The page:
Sunday, April 30, 2006

Who's Counting?

Since I didn't grow up Buddhist or Hindu, I got a rather poor, but maybe typically American exposure to the term "karma"...from the Beatles. It seemed like it was a score card. I didn't notice anyone treating the concept much differently than the Christian and Jewish notions that only your good deeds would be able to speak up for you when you wanted to pick your destination at the Afterlife Travel Agency.

My dear old dad often acknowledged any little sacrifices or labors I volunteered for with a warmly mock-cynical "You'll get your reward in heaven". Which I soon enough recognized to mean "you might as well feel good about it 'cause that's all your getting". Grown up, I find no evidence whatsoever of a tit-for-tat, or any commerce at all in deeds and fates. You only see those things if you want to and can block out all contrary events.

If others can just see what they like to see, why can't I? I don't really know what karma is but here's what I'd like it to be:
Karma as I see it operate, is not anyone else’s bookkeeping: it is you wearing out your own potential to be a force beneficent to all creatures….or building up your potential. Each kindness you knew you could have done but declined to do wears away a bit of your own faith in yourself. Either way , the records are kept in your own soul, inked as the force of habits, in much the way your care in maintaining your car is recorded when it is breaking down at 45k miles …or going strong at 150k miles.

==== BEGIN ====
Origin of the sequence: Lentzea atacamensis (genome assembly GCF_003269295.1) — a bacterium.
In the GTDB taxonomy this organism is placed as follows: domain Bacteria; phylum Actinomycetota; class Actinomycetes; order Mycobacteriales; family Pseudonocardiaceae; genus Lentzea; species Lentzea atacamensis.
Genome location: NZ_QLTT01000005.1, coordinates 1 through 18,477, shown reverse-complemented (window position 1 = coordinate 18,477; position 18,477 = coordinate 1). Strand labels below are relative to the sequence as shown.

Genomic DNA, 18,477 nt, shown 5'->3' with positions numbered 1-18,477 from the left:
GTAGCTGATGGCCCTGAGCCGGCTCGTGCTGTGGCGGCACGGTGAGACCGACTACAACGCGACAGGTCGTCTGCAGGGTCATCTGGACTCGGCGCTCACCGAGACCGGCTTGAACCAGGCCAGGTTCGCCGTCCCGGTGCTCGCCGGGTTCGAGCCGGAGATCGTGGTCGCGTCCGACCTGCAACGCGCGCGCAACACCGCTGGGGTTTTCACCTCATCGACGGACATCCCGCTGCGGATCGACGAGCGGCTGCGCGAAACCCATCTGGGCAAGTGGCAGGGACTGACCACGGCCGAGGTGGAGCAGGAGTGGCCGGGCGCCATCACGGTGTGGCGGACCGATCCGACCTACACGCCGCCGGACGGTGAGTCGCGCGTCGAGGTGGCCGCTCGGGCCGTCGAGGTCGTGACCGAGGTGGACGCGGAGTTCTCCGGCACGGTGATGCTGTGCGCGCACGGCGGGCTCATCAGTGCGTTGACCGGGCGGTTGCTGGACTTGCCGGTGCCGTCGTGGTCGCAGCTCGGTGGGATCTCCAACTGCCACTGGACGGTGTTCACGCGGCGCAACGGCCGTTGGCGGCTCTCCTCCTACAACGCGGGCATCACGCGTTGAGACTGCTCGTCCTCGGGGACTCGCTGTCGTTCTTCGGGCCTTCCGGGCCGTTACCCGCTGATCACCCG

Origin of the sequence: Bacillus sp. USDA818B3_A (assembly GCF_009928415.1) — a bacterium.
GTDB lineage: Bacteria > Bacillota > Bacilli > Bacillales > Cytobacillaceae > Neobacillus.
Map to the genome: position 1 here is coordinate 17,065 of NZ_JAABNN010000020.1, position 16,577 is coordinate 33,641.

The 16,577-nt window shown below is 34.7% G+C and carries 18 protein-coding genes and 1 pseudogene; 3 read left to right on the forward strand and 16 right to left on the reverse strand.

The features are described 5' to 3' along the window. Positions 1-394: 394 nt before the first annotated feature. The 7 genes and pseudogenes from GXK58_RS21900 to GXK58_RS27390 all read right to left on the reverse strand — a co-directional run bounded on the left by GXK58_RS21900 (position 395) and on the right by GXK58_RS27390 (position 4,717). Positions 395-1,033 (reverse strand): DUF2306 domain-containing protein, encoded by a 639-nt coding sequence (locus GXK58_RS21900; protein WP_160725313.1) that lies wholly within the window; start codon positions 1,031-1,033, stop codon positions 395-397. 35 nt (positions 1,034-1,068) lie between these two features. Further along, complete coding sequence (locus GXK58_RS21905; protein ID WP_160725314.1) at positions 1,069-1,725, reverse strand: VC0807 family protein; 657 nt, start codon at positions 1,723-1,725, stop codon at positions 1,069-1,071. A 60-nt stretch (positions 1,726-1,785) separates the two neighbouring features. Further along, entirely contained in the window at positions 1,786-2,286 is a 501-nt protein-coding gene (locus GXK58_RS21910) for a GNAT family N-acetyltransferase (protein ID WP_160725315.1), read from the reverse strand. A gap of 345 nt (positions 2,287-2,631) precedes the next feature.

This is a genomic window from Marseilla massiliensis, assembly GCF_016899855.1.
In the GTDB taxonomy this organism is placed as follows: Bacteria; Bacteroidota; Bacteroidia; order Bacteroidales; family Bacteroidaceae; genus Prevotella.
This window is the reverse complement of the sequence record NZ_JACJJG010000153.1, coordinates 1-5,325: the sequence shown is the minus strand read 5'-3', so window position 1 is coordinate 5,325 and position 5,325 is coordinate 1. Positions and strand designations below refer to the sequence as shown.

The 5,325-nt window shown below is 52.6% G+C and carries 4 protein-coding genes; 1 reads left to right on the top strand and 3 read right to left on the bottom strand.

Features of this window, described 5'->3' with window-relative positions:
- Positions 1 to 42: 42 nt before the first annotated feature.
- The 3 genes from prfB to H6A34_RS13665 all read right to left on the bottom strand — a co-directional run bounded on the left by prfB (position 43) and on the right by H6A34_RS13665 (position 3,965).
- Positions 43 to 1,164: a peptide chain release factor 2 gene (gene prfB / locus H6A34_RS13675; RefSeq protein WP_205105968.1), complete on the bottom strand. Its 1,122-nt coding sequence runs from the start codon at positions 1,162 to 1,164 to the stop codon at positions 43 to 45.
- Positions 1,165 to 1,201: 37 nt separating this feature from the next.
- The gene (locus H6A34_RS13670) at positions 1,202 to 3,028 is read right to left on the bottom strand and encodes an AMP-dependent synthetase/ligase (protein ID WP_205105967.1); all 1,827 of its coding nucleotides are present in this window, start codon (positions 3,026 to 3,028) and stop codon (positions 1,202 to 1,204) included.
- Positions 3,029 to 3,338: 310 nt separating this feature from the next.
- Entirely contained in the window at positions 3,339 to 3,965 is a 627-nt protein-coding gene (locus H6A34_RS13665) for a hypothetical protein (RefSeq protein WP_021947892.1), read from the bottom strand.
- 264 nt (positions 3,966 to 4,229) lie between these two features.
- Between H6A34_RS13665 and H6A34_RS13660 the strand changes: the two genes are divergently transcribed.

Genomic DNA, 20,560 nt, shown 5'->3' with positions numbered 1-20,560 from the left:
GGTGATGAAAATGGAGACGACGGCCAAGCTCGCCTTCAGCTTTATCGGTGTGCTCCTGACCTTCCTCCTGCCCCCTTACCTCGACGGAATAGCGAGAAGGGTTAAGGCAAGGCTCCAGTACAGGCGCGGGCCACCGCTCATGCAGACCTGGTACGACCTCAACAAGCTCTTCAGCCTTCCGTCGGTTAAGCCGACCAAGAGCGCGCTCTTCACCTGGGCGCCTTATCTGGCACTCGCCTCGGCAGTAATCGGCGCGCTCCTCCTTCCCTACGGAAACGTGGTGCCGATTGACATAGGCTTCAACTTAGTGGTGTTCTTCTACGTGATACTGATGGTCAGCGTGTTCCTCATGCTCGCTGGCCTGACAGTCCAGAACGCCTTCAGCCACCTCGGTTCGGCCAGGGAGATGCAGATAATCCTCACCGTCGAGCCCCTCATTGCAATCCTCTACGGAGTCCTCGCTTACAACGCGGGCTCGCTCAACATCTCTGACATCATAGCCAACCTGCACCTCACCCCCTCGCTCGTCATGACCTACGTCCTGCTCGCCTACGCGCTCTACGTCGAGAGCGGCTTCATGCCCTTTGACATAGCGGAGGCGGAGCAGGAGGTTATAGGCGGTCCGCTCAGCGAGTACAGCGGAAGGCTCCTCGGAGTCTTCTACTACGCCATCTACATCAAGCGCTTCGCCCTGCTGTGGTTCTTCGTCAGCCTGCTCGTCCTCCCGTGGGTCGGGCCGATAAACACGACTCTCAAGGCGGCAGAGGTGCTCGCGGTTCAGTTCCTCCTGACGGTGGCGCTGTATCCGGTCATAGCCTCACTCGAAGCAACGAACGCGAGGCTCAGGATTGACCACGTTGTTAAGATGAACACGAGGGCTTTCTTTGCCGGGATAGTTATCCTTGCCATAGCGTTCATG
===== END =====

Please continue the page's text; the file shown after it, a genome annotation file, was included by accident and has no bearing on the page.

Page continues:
This definition leaves me a little room for tshuvah, but a last minute change of heart will do me no good. And the insanity plea for the feeble minded seems to apply.

But who's counting?

2 comments:

Shawn said...

That's about as good a definition of Karma that I've heard.

It's not, as many like to think, a great cosmic scorecard, but rather a way of describing the law of cause and effect. Every time you do something, that action affects something else. You get to choose what your actions are, thus changing your environment, which in turn affects your life.

Njorl said...

You see the same dichotomy at work if you watch, "My Name is Earl". The show is about a life-long jerk who learns about karma. Each week Earl attempts to even out his cosmic scorecard. It never quite works out that way, though. Instead, he usually winds up making the world a little bit better place.

I could be wrong, but I think the official versions of karma from the eastern religions are indeed the simple, cosmic scorecards, but that is probably just the vehicle for mass public consumption so as to generate the desired result of a benevolent, civil society.